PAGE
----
Like many of his compatriots, Michel Chiha had to leave Beirut during the 1914-1918 Great War and settle in Cairo where he studied law and obtained his law degree.
With an inherent interest in politics and foreseeing the defeat of Germany and the break-up of the Ottoman Empire, Michel Chiha and a few similarly engaged friends took it upon themselves to prepare the groundwork necessary for a future free and independent Lebanese nation-state. With this purpose in mind, he became a founding member of a literary coterie of like-minded individuals whose efforts resulted in the publication of a french-language journal featuring the voluntary contributions of its committed members. Titled “Ébauches” or drafts, the journal prided itself on being non-partisan.
Alongside the title was the motto “take me as you find me”. In a letter addressed to Hector Klat, one of the few letters found in the family archive in which he describes his life in exile, he gives details of visits to friends, of changing residences between Helouan, Cairo, and Alexandria and describes an enforced retreat to Ras-el-Bar.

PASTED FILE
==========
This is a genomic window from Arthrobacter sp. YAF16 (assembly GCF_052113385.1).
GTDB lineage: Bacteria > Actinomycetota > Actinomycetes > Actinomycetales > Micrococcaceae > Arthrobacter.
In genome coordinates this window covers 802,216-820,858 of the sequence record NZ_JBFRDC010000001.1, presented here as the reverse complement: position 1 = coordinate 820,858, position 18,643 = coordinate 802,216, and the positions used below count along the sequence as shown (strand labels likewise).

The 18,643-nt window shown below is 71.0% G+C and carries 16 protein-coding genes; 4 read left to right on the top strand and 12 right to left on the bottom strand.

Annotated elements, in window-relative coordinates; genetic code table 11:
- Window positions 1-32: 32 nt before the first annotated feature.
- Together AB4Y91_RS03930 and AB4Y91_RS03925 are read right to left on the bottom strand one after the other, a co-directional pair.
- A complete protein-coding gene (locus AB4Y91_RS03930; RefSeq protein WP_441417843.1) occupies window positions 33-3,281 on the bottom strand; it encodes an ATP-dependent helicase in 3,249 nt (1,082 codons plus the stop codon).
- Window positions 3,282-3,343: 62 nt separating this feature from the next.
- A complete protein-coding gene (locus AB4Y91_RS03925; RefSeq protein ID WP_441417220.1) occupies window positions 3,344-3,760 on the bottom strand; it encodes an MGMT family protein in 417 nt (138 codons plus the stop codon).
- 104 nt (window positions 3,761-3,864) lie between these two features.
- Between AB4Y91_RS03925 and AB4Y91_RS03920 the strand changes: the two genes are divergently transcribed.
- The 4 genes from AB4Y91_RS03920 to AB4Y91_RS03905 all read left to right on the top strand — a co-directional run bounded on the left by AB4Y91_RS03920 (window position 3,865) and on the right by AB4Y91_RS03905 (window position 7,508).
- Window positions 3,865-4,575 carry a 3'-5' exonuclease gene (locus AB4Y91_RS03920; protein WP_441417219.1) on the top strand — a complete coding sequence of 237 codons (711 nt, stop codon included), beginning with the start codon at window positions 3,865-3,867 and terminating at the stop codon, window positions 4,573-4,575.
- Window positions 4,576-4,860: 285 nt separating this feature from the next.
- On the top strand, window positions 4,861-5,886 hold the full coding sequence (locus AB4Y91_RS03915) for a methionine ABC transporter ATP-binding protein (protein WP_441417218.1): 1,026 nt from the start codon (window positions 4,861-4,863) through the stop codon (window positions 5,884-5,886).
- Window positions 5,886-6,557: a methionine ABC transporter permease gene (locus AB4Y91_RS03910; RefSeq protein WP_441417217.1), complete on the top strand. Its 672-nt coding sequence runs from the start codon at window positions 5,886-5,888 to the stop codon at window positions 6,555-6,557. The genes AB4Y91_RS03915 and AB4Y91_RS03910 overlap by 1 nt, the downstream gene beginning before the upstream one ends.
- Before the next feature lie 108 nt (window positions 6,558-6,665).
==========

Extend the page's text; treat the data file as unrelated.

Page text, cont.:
Most of his time was spent preparing for his law degree and editing ‘Ébauches’. Although the account is fairly typical of the lifestyle of a young bachelor of the day, it also highlights an early interest in art, music, and literature. Indeed in time, Michel Chiha would become a keen archaeology enthusiast and a great collector who maintained an amicable correspondence with the leading archaeologists of the day.
After a three-year exile in Egypt, Michel Chiha returned to Beirut at the end of the Great War.